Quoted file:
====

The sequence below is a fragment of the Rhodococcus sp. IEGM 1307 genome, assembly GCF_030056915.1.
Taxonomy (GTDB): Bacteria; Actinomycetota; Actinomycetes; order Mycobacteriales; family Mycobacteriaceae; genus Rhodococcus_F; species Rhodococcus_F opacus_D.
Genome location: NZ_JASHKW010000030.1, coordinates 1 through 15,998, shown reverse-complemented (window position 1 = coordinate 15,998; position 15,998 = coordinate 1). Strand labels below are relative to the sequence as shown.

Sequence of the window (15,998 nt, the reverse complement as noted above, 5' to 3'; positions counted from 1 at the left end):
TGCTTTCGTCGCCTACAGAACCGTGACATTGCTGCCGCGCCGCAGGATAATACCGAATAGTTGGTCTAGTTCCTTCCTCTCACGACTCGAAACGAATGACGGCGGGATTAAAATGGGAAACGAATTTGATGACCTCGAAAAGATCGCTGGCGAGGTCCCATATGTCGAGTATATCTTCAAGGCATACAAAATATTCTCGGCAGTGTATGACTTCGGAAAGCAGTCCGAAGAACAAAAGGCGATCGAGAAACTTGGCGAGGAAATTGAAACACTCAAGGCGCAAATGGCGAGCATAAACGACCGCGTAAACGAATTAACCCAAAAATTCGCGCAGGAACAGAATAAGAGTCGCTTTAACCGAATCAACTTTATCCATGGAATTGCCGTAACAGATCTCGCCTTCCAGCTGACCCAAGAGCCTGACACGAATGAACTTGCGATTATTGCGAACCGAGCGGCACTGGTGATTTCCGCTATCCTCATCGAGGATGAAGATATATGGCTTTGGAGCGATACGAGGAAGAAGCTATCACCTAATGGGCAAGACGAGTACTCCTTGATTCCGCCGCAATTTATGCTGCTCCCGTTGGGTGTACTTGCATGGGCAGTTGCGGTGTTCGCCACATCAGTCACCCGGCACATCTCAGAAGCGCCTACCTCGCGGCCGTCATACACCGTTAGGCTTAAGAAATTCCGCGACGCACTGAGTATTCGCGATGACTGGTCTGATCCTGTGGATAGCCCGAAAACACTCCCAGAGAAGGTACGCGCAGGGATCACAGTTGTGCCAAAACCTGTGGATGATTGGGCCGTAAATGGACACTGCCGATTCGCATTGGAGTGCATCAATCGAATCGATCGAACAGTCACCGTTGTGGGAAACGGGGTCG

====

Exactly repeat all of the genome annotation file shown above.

The sequence below is a fragment of the Rhodococcus sp. IEGM 1307 genome, assembly GCF_030056915.1.
Taxonomy (GTDB): Bacteria; Actinomycetota; Actinomycetes; order Mycobacteriales; family Mycobacteriaceae; genus Rhodococcus_F; species Rhodococcus_F opacus_D.
Genome location: NZ_JASHKW010000030.1, coordinates 1 through 15,998, shown reverse-complemented (window position 1 = coordinate 15,998; position 15,998 = coordinate 1). Strand labels below are relative to the sequence as shown.

Sequence of the window (15,998 nt, the reverse complement as noted above, 5' to 3'; positions counted from 1 at the left end):
TGCTTTCGTCGCCTACAGAACCGTGACATTGCTGCCGCGCCGCAGGATAATACCGAATAGTTGGTCTAGTTCCTTCCTCTCACGACTCGAAACGAATGACGGCGGGATTAAAATGGGAAACGAATTTGATGACCTCGAAAAGATCGCTGGCGAGGTCCCATATGTCGAGTATATCTTCAAGGCATACAAAATATTCTCGGCAGTGTATGACTTCGGAAAGCAGTCCGAAGAACAAAAGGCGATCGAGAAACTTGGCGAGGAAATTGAAACACTCAAGGCGCAAATGGCGAGCATAAACGACCGCGTAAACGAATTAACCCAAAAATTCGCGCAGGAACAGAATAAGAGTCGCTTTAACCGAATCAACTTTATCCATGGAATTGCCGTAACAGATCTCGCCTTCCAGCTGACCCAAGAGCCTGACACGAATGAACTTGCGATTATTGCGAACCGAGCGGCACTGGTGATTTCCGCTATCCTCATCGAGGATGAAGATATATGGCTTTGGAGCGATACGAGGAAGAAGCTATCACCTAATGGGCAAGACGAGTACTCCTTGATTCCGCCGCAATTTATGCTGCTCCCGTTGGGTGTACTTGCATGGGCAGTTGCGGTGTTCGCCACATCAGTCACCCGGCACATCTCAGAAGCGCCTACCTCGCGGCCGTCATACACCGTTAGGCTTAAGAAATTCCGCGACGCACTGAGTATTCGCGATGACTGGTCTGATCCTGTGGATAGCCCGAAAACACTCCCAGAGAAGGTACGCGCAGGGATCACAGTTGTGCCAAAACCTGTGGATGATTGGGCCGTAAATGGACACTGCCGATTCGCATTGGAGTGCATCAATCGAATCGATCGAACAGTCACCGTTGTGGGAAACGGGGTCG